Leak testing is about more than identifying leaks in factory parts and assemblies, as it’s understood that in leak testing, everything leaks. The real question is: To what degree do parts leak? On top of simply identifying leaks, you also need to define the leak rate to determine if the size of a leak exceeds specifications. The only way to do that is to know how to evaluate your leak test data.
Using leak testing tools calibrated to specific parts under test can tell you how much a part leaks. But how do you apply the data? How do you make leak rate measurements meaningful?
To apply leak rate data, you need both real-time reporting and historical analytics. The real-time leak test data illustrates the performance of the part under test, and the historical data provides a benchmark to put the test results in context.
Applying a Data-Driven Approach to Leak Testing
When performing a leak test, you usually get a pass/fail indication based on whether the leak rate is higher than the maximum specified rate. Are you sure it’s the part that’s faulty, or could it be the test? Here are steps you can take to validate the test environment:
- Rerun the test on the part to ensure you are getting consistent results. If the results are inconsistent, you need to check the test environment.
- Test the seals to ensure they aren’t worn out and affecting the results.
- Check the test calibration using a master part to ensure the test is providing reliable results.
- Test the pressure regulators to ensure they are working properly.
- Restart the machinery and start again if the test results still seem inaccurate.
Although these steps will reset faulty equipment and potentially identify problems with the test itself, they don’t tell you what occurs during the test cycle. It could be something happening during the test cycle that is causing the test failure.
To assess the actual leak performance, you must measure pressure loss over time. That’s the only way to determine the leak rate. You can use a pressure decay test to pressurize the part, then measure pressure loss over time. You also can use a mass flow test, in which you measure the amount of air required to maintain a constant pressure. Whatever test you choose, you want accurate test data, so you need to know where to look for anomalies in the leak test data that indicate your test results may be inaccurate.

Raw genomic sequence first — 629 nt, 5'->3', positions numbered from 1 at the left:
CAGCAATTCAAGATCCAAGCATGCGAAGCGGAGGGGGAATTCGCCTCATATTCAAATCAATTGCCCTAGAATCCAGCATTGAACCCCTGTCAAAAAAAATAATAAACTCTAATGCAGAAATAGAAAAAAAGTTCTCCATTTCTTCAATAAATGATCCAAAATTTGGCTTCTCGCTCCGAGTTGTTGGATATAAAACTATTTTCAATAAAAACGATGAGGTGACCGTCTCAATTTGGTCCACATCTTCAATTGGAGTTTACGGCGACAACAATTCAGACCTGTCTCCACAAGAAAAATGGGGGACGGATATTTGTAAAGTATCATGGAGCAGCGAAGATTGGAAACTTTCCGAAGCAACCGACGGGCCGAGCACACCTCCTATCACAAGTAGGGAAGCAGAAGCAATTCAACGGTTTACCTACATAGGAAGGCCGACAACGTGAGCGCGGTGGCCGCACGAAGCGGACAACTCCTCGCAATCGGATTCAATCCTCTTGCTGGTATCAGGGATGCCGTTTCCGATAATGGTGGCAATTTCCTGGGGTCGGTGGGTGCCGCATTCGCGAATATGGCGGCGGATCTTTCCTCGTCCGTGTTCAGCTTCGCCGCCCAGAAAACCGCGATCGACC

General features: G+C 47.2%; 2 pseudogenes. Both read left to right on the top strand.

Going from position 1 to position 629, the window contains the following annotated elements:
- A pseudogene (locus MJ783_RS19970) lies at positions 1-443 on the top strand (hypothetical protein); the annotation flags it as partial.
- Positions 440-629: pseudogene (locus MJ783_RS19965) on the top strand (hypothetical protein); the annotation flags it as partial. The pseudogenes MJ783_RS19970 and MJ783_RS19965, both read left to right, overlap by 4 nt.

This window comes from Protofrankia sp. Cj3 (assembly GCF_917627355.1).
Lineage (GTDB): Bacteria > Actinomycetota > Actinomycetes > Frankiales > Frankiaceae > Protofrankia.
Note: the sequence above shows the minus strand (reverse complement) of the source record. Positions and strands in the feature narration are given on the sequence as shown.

Choosing the Right Leak Metrics
To understand what is happening during a leak test, you must consider different measurements. Here are the four most meaningful metrics to help you understand leak rate:
1. Flow Rate
Whether you are using a pressure decay or mass flow test, you will get flow rate data. Measuring the flow rate against time using a waveform will reveal different things:
- Is the leak a gross leak or a small leak? Once the test stabilizes, you should see a constant leak rate.
- Is the temperature stable or fluctuating? Temperature changes will affect the flow rate.
- Is the pressure stable? Changes in pressure affect the leak rate over time.
- Are there any indications of interference with the test, such as a disruption in pressure due to a hose being moved or some outside factor?
- Is the test cycle time optimized? You need to make sure you run the test long enough to get trustworthy results.
2. Test Pressure
The test pressure must be reliable, so you should use a waveform to assess test pressure over time. You want to answer these questions:
- Is the pressure stable? Even small changes in pressure can have a significant impact on flow rate, especially as the part volume increases.
- Is the leak a gross leak or a small leak?
- Are there anomalies or “blips” in the data caused by fluid in the part, a stuck test valve, or some other factor?
- Is the cycle time optimized? Be sure the test pressure is stable and you have left sufficient fill time.
3. Supply Pressure and Pilot Pressure
In addition to the test pressure, you also want to make sure the pressure source is constant. It pays to use a waveform to assess supply pressure and pilot pressure against time. Look for answers to these questions:
- Is the air supply constant? Whether you are conducting a pressure decay test or a mass flow test, the supply pressure should fill the part quickly.
- Are there other tests using the same system? If other systems are drawing air, it could create pressure fluctuations.
- If there are pilot air return valves, are they latching quickly and completely? Faulty pilot valves will affect test results.
Temperature changes can have a dramatic impact on test results. Be conscious of the effects of both ambient temperature and part temperature as you answer these questions:
- Is the ambient temperature stable? You may run a test in the morning and get different results when you run the same test in the afternoon. Using a waveform, you can see if there is a correlation between the change in ambient temperature and test results.
- Is there a change in the part temperature that is creating variations or affecting repeatability? If there is a fluctuation in the part temperature, you may have to change the test process to compensate.
Your leak test data only has value if it’s trustworthy. Any variables that affect the outcome need to be evaluated and cleared to ensure the test release is trustworthy. Any leak test needs to be repeatable to be reliable, so you need to know where to look for anomalies and how to interpret them.
Have questions? Contact us to learn more about interpreting and making better use of your leak test data.
Want to learn more about improving your leak test using your production data?
Watch this on-demand webinar, presented in partnership with Sciemetric, which uses CTS Sentinel instruments to discuss and illustrate how to use leak test data to address common production challenges.